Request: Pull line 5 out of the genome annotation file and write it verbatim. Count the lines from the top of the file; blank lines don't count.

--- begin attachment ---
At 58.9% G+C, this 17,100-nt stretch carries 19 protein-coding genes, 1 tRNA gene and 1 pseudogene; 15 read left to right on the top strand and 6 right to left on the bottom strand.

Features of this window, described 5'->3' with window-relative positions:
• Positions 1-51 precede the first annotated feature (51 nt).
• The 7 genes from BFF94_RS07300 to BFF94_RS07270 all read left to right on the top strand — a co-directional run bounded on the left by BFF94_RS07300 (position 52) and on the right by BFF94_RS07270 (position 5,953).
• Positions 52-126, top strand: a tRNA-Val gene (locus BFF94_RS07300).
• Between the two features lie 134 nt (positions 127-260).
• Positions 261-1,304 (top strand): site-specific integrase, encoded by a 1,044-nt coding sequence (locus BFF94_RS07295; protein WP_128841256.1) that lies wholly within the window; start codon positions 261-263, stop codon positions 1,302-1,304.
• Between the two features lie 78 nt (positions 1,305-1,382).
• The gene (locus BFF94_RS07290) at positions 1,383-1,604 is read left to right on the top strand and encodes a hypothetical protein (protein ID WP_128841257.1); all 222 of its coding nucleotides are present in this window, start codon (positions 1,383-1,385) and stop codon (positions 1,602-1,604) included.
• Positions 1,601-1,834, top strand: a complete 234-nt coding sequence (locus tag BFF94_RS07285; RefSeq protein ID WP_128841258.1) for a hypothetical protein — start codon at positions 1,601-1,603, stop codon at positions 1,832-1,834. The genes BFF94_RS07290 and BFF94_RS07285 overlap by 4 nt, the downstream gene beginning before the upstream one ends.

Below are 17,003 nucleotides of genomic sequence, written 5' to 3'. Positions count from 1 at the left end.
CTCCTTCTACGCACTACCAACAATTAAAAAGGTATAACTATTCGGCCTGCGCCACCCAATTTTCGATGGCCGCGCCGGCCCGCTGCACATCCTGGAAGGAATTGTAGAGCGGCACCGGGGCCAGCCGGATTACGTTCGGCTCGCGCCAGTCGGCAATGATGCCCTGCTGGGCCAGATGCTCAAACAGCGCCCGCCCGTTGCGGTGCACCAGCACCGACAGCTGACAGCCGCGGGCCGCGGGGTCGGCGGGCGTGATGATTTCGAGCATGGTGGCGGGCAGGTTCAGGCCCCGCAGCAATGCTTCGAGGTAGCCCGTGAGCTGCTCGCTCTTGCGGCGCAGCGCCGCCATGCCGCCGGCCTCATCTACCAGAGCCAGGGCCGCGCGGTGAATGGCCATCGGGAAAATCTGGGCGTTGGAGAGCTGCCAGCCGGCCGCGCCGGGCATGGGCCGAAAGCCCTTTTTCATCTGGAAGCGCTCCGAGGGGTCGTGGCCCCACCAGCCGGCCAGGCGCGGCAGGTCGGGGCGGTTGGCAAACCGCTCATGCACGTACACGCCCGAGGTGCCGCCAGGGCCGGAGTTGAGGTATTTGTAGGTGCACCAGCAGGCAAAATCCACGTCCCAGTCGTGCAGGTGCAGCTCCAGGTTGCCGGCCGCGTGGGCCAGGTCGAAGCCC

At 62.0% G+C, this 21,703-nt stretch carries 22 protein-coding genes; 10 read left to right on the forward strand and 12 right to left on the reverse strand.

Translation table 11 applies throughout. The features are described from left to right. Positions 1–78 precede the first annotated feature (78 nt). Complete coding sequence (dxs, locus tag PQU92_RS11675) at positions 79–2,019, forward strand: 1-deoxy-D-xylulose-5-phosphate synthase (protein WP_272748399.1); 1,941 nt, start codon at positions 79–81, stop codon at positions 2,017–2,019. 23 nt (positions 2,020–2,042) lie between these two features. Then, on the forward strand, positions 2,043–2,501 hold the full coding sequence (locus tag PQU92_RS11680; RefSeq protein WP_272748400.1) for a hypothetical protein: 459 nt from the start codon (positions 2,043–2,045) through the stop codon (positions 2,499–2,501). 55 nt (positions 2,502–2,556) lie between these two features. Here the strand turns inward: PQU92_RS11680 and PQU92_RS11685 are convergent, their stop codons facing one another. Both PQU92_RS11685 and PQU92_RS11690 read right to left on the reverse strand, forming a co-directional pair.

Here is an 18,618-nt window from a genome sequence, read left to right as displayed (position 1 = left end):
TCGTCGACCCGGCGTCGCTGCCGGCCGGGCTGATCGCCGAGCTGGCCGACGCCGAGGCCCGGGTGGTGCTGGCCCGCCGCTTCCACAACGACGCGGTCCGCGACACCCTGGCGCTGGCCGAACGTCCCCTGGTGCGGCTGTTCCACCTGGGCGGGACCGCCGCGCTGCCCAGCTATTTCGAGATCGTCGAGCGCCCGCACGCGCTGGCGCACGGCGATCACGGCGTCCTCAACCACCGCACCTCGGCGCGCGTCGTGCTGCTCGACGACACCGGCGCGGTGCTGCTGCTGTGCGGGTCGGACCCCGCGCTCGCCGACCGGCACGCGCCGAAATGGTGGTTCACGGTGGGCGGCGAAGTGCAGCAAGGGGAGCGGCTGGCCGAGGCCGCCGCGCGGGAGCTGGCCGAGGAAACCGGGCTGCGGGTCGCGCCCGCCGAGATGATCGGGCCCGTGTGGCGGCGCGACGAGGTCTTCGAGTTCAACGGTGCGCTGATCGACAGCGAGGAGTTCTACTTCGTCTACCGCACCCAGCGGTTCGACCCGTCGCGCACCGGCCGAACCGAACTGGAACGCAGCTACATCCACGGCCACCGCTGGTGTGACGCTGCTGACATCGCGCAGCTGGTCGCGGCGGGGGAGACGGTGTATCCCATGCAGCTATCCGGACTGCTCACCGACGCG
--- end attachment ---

• Positions 52-126, top strand: a tRNA-Val gene (locus BFF94_RS07300).